News / Europe

Russian Democracy Groups Face Tough Times After USAID Ouster

Russia has given the United States Agency for International Development until October 1, 2012 to close its operations and leave the country.  Human rights groups in Russia say the Kremlin order will hurt their work.

The expulsion order comes with an accusation from the Kremlin that USAID has been trying to influence Russian politics.

Russia's Foreign Ministry says it had been concerned that USAID has been working to influence various elections, in addition to funding civil society institutions.

Russian President Vladimir Putin has maintained that foreign countries, mainly the United States, have been encouraging and funding the massive protests he has faced since Russian parliamentary elections last December. Washington denies funding protests or favoring one political party over another.
 
Lilia Shibanova is executive director of Golos, the only independent election-monitoring agency in Russia.  Her organization is one of many to receive funds from USAID and may have to close its doors in a matter of weeks.

She says the departure of USAID is a strong blow to non-commercial sectors of Russia, since its a huge support of human rights organizations, environmental-protection centers, resource centers and in general many civil projects.  

Shibanova also says the timing of the expulsion shows the Kremlin does not want anyone monitoring its activities.

She says the October first deadline for ceasing operation raises doubts, because on October 14th there will be large regional elections.  She says her group believes the USAID expulsion is directly related  to monitoring elections through GOLOS.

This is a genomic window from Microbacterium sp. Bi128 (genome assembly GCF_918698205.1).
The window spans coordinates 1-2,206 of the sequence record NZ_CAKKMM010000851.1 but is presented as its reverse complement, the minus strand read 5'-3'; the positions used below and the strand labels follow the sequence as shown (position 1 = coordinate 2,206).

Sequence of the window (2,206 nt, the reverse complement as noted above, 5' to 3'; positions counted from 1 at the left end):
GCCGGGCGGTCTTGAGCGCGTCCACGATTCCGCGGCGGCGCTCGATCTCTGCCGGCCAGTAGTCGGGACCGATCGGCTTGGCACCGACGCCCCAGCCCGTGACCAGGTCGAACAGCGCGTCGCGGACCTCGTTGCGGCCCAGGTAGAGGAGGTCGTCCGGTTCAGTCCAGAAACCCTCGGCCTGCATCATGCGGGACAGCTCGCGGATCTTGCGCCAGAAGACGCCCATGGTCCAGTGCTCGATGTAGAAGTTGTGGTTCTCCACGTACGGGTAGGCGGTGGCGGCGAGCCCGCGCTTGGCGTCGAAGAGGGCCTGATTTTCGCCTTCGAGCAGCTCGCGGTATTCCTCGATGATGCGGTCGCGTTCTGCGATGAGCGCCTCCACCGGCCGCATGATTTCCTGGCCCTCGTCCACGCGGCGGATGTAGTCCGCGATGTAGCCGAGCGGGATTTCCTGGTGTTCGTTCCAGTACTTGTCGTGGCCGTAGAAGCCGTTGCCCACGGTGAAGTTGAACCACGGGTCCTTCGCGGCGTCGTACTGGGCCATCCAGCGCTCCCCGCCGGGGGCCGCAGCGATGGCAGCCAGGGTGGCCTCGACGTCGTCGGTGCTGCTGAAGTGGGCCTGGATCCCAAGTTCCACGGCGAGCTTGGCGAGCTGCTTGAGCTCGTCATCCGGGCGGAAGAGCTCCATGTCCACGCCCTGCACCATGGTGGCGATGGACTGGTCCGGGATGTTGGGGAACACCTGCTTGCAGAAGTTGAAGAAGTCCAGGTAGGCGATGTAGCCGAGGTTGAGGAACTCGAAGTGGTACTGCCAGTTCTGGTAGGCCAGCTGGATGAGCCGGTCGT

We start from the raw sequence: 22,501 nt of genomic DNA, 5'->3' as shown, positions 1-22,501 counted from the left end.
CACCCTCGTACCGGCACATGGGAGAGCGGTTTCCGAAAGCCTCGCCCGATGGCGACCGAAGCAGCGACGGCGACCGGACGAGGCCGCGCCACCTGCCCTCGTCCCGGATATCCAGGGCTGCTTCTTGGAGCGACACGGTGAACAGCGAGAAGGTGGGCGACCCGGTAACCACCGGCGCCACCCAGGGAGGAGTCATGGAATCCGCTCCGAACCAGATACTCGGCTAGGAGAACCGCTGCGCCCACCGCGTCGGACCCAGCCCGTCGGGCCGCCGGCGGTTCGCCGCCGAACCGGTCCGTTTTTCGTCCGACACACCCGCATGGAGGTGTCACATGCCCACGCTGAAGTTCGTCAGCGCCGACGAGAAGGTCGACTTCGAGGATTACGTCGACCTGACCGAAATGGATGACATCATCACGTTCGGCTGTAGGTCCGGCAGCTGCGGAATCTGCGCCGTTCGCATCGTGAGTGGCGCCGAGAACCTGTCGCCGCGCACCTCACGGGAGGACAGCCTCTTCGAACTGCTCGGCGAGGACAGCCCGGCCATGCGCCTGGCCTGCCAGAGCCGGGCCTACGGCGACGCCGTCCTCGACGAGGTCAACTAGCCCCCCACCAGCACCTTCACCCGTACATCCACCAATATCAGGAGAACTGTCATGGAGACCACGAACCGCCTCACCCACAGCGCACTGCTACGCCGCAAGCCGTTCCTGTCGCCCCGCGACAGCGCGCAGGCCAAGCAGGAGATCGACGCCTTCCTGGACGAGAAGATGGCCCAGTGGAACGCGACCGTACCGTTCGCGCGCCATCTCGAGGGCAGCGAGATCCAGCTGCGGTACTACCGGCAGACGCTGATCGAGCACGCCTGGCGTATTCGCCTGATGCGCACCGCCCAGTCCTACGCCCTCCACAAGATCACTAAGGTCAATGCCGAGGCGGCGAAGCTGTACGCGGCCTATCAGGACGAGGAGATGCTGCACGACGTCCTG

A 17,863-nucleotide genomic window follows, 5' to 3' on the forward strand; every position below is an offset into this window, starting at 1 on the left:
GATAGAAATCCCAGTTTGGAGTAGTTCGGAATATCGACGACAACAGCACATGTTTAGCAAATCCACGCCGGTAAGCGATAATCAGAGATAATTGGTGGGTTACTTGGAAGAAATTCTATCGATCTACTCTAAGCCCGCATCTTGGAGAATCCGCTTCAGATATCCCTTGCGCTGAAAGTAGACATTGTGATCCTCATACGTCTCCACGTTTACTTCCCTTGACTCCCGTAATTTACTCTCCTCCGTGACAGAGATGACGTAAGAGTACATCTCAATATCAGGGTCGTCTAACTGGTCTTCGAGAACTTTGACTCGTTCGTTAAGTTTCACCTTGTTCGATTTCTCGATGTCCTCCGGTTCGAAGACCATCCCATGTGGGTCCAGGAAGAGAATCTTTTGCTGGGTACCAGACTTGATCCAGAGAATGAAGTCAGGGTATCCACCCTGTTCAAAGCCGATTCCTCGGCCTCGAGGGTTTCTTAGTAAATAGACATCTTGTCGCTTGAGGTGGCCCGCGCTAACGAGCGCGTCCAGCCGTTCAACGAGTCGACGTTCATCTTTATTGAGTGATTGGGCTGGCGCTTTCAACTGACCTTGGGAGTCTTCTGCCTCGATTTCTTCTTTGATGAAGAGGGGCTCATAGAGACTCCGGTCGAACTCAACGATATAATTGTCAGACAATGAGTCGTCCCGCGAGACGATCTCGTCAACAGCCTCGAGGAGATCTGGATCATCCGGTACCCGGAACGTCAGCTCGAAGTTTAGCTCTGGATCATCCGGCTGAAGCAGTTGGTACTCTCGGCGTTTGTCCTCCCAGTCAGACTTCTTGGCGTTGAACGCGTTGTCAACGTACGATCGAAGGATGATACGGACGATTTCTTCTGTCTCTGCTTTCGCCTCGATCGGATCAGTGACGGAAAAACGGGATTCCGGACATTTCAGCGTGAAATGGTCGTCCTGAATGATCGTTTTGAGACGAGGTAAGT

A leading human right’s group, Memorial, receives funds from USAID and may also be forced to close as a result of the order.  

During the 1990s, USAID focused on helping Russia move from a state-controlled economy to a free-market system.

During the past decade, the amount of aid decreased, but it increasingly went to human-rights groups and to strengthening civil society in Russia.  In 1995, USAID spent about $257 million here compared with about $50 million this year.

A State Department spokeswoman said Tuesday despite the Kremlin order the United States will remain committed to supporting democracy, human rights and the development of a more robust civil society in Russia.

In the few months since Mr. Putin reclaimed the presidency for a third term, the country has seen a significant crackdown on dissent.   Mr. Putin’s opponents say he runs the country through a tightly controlled political system and corruption; charges the Kremlin denies.

You May Like

Ukraine Purges Interior Ministry Leadership With Pro-Russian Ties

Interior Minister Avakov says 91 people 'in positions of leadership' have been fired, including 8 generals found to have links to past pro-Moscow governments More

US Airlines Point to Additional Problems of any Ebola Travel Ban

Airline officials note that even under travel ban, they may not be able to determine where passenger set out from, as there are no direct flights from Liberia, Guinea or Sierra Leone More

Nigerian President to Seek Another Term

Goodluck Jonathan has faced intense criticism for failing to stop Boko Haram militants More

Featured Videos

Your JavaScript is turned off or you have an old version of Adobe's Flash Player. Get the latest Flash player.